Title

A systems approach using Diversity Outbred mice distinguishes the cardiovascular effects and genetics of circulating GDF11 from those of its homolog, myostatin.

Document Type

Article

Publication Date

9-2-2021

Publication Title

G3 (Bethesda)

Keywords

JMG

JAX Source

G3 (Bethesda) 2021 Sep 2 [Online ahead of print]

ISSN

2160-1836

PMID

34510201

DOI

https://doi.org/10.1093/g3journal/jkab293

Abstract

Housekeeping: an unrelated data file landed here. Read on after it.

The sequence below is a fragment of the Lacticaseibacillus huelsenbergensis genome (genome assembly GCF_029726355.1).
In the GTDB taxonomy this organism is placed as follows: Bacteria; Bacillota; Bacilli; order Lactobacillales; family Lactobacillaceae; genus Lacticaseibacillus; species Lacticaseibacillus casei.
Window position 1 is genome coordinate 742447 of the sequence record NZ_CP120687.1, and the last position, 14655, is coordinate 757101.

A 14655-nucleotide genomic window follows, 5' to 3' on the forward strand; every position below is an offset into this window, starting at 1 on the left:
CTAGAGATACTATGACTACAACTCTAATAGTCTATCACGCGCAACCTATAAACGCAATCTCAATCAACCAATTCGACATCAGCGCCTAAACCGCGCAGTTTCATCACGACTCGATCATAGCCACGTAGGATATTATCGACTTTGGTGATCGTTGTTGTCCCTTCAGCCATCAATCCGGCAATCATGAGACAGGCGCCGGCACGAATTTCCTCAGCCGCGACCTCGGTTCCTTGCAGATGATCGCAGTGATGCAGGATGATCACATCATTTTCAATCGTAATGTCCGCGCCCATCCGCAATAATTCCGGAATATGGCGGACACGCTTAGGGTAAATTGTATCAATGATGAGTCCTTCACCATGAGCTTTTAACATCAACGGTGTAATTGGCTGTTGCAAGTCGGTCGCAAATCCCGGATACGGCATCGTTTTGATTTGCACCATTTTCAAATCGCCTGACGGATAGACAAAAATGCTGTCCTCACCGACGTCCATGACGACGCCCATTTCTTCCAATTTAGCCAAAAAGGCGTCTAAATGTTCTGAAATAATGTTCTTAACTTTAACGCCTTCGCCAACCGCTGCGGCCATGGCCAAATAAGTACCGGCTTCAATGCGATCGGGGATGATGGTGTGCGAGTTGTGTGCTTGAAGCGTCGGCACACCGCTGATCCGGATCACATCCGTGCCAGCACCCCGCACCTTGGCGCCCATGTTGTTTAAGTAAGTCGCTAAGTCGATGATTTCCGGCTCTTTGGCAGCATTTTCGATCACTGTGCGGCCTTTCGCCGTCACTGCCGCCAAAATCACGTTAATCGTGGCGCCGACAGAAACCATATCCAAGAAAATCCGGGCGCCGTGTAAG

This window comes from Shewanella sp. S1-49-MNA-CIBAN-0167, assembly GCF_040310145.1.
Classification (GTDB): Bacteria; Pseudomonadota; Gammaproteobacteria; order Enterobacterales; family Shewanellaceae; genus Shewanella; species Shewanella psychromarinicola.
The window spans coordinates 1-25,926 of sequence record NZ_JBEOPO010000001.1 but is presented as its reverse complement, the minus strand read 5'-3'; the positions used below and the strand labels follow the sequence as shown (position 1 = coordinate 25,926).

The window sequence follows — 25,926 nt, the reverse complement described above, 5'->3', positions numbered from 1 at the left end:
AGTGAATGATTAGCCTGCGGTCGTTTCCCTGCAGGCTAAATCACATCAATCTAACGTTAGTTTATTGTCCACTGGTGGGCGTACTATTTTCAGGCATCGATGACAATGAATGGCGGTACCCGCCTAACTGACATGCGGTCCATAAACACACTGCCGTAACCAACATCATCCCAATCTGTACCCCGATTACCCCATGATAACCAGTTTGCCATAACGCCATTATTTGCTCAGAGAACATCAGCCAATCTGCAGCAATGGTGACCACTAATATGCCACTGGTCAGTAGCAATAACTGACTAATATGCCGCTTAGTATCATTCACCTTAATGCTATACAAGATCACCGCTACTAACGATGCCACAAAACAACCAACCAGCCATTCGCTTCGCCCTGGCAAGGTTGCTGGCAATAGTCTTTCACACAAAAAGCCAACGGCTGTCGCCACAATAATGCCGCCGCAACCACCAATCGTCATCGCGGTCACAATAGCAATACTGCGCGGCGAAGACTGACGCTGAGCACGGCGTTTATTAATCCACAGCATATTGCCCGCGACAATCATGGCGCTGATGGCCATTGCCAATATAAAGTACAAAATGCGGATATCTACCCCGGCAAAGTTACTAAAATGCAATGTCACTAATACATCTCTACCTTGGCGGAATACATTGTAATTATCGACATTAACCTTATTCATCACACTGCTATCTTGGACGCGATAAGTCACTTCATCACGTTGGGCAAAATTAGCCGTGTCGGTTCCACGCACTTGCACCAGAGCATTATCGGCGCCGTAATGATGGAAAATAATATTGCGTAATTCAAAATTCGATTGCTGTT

Growth differentiation factor 11 (GDF11) is a member of the TGF-β protein family that has been implicated in the development of cardiac hypertrophy. While some studies have suggested that systemic GDF11 protects against cardiomyocyte enlargement and left ventricular wall thickening, there remains uncertainty about the true impact of GDF11 and whether its purported effects are actually attributable to its homolog myostatin. This study was conducted to resolve the statistical and genetic relationships among GDF11, myostatin, and cardiac hypertrophy in a mouse model of human genetics, the Diversity Outbred (DO) stock. In the DO population, serum GDF11 concentrations positively correlated with cardiomyocyte cross-sectional area, while circulating myostatin levels were negatively correlated with body weight, heart weight, and left ventricular wall thickness and mass. Genetic analyses revealed that serum GDF11 concentrations are modestly heritable (0.23) and identified a suggestive peak on murine chromosome 3 in close proximity to the gene Hey1, a transcriptional repressor. Bioinformatic analyses located putative binding sites for the HEY1 protein upstream of the Gdf11 gene in the mouse and human genomes. In contrast, serum myostatin concentrations were more heritable (0.57) than GDF11 concentrations, and mapping identified a significant locus near the gene FoxO1, which has binding motifs within the promoter regions of human and mouse myostatin genes. Together, these findings more precisely define the independent cardiovascular effects of GDF11 and myostatin, as well as their distinct regulatory pathways. Hey1 is a compelling candidate for the regulation of GDF11 and will be further evaluated in future studies.

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